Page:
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Asia's tight capacity limits the number of new LNG ships that can be built, according to a Korea Shipbuilding executive

Image: Reuters Berita 24 English - As a result of the pandemic , Korea Shipbuilding & Offshore Engineering (KSOE) has mostly filled its ...

Image: Reuters

Berita 24 English - As a result of the pandemic, Korea Shipbuilding & Offshore Engineering (KSOE) has mostly filled its order book for the next 2-1/2 years, leaving limited room to meet the needs of the liquefied natural gas (LNG) sector, according to a senior business executive.

With increased LNG exports from the United States, more LNG carriers are traveling longer distances to customers in North Asia and Europe, while European countries are buying floating storage and regasification units (FSRUs) as they ramp up LNG imports to replace Russian gas supplies in the aftermath of the Ukraine crisis.

Shipyards in South Korea and China, on the other hand, are unable to meet demand for new LNG boats as they try to meet a rush of orders for new container ships as a result of global supply chain disruptions and port congestion that have slowed ships in the US and China. This helps to underpin LNG carrier spot chartering rates, which have reached all-time highs.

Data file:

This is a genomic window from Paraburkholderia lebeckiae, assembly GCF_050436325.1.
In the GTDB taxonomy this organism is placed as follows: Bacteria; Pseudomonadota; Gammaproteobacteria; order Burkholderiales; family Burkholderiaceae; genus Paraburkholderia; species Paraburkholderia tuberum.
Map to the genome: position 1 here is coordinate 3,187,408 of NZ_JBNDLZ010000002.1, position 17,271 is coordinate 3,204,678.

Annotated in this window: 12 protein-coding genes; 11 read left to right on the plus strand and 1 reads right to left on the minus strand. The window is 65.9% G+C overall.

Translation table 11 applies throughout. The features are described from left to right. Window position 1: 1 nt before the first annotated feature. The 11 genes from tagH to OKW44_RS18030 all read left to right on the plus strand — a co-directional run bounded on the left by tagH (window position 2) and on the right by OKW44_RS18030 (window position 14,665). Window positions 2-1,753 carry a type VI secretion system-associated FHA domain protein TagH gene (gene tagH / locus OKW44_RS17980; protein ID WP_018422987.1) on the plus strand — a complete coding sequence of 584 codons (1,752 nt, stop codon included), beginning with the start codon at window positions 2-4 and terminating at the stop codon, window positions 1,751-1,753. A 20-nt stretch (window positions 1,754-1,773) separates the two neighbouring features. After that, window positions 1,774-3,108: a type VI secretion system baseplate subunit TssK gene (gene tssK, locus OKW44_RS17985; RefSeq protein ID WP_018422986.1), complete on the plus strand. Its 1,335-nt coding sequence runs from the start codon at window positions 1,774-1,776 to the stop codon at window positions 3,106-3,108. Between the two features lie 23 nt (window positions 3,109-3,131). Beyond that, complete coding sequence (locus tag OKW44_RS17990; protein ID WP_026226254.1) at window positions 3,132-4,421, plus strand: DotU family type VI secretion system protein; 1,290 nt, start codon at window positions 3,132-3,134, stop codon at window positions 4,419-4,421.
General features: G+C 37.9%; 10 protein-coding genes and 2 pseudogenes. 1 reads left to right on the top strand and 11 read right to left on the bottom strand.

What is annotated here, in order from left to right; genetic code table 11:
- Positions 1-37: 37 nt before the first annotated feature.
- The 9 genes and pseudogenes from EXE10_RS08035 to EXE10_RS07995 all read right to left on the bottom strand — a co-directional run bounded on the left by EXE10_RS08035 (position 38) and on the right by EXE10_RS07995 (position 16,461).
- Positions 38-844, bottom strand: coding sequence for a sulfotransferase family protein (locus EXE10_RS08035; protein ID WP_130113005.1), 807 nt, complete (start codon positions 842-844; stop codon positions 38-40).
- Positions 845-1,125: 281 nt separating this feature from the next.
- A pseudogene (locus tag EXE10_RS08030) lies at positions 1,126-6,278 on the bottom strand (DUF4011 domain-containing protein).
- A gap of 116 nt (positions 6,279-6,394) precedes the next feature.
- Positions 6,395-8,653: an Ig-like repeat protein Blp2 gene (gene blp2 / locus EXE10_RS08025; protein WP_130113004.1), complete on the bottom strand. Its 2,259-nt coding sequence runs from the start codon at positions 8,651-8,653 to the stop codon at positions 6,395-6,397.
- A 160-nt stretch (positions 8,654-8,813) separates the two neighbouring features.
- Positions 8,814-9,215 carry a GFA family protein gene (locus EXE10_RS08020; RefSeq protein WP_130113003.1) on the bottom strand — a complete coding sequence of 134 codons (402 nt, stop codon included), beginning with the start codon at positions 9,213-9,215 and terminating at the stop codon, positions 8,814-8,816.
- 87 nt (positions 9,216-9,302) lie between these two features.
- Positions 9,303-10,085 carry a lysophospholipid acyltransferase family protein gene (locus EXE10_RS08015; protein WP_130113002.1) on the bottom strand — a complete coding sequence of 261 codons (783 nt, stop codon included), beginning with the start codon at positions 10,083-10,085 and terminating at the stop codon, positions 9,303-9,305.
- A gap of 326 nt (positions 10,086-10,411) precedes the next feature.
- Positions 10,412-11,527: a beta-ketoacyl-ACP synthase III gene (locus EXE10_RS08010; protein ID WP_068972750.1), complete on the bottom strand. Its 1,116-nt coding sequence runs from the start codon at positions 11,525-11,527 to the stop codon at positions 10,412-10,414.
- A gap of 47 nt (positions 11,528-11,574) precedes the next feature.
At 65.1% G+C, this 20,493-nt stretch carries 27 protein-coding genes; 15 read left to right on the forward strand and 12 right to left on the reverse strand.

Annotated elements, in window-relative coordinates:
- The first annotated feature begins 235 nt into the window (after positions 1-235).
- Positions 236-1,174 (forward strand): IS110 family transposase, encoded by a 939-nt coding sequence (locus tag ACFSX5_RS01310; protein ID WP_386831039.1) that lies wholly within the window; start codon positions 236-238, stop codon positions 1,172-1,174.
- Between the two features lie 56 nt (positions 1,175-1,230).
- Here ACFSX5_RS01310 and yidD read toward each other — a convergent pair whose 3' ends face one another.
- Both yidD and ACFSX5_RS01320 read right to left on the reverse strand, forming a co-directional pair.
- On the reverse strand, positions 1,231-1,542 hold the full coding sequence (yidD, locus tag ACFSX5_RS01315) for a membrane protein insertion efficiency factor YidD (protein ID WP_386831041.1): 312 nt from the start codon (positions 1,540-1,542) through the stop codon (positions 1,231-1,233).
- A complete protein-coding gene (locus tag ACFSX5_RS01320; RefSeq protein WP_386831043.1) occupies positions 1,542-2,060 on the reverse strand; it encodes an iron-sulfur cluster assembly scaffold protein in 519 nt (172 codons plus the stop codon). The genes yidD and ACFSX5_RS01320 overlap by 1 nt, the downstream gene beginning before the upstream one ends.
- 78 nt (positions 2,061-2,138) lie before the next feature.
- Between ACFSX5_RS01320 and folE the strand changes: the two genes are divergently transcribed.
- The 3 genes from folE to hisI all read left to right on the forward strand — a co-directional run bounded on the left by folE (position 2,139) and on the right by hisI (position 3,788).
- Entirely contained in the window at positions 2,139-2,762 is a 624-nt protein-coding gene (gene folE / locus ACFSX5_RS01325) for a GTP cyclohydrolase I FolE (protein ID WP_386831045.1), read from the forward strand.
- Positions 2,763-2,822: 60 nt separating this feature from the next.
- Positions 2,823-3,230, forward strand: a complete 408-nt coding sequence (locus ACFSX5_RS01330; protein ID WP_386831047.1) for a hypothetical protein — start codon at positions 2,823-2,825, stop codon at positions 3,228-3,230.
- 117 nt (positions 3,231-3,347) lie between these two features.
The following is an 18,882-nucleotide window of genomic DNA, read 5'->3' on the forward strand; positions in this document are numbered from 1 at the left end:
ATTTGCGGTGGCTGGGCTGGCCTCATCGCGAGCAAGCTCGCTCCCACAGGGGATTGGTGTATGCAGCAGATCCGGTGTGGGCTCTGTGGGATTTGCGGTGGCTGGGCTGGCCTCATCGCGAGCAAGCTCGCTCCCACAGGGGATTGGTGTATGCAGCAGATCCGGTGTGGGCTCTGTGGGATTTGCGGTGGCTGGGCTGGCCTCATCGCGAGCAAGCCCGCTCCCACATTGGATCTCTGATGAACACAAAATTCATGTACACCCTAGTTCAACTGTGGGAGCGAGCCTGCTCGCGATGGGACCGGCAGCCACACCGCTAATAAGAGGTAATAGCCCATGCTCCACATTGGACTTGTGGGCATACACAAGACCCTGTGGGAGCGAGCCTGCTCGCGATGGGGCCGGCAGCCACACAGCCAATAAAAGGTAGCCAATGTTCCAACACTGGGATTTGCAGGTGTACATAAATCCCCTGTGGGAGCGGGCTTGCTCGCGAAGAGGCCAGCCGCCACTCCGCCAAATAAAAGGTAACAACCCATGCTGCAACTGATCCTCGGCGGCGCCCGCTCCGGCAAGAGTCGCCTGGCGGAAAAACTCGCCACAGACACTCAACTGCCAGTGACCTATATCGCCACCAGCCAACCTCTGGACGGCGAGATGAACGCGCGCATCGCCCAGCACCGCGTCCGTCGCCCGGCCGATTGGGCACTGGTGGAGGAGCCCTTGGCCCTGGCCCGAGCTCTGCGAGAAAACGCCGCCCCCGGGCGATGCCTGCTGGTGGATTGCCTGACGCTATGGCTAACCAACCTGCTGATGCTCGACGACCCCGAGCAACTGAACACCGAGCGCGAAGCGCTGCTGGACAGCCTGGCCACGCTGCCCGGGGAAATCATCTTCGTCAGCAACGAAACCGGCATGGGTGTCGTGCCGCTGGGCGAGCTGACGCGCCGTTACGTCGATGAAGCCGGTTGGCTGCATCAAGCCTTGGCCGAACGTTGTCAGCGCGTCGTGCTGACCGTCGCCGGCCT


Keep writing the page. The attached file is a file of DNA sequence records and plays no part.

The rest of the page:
"A substantial amount of new-build orders have taken up slots at China and South Korean shipyards," said K.W. Kim, senior vice president of Hyundai Heavy Industries, the flagship subsidiary of KSOE, the world's largest LNG carrier builder.

He added that KSOE's capacity is practically filled, with orders reaching out to 2025, and that container ships and LNG carriers each account for around 30% of slots. Every year, KSOE constructs 20 to 22 LNG ships.

Shipyards are also finding it difficult to expand due to labor shortages, as well as a more than 15% increase in the price of essential material steel plates, according to Kim.

"At this time, we are unable to accept new FSRU orders," he continued.

Qatargas and TotalEnergies have both reserved shipbuilding slots for LNG projects in Qatar and Mozambique for 2020, he said, while US LNG producers are also looking for new vessels as they ramp up exports.

"Shipowners benefit from favorable charter prices," Kim explained.

He stated that ships fitted with dual fuel engines - either LNG or methanol - with oil account for almost half of new-build orders for commercial boats. Methanol-powered container ships are being built by Hyundai Heavy for A.P. Moller-Maersk.

Smaller oil tankers, such as Aframax and Medium-Ranged vessels, are also in high demand, according to Kim, as Europe strives to import more oil products from outside to replace Russian supplies.

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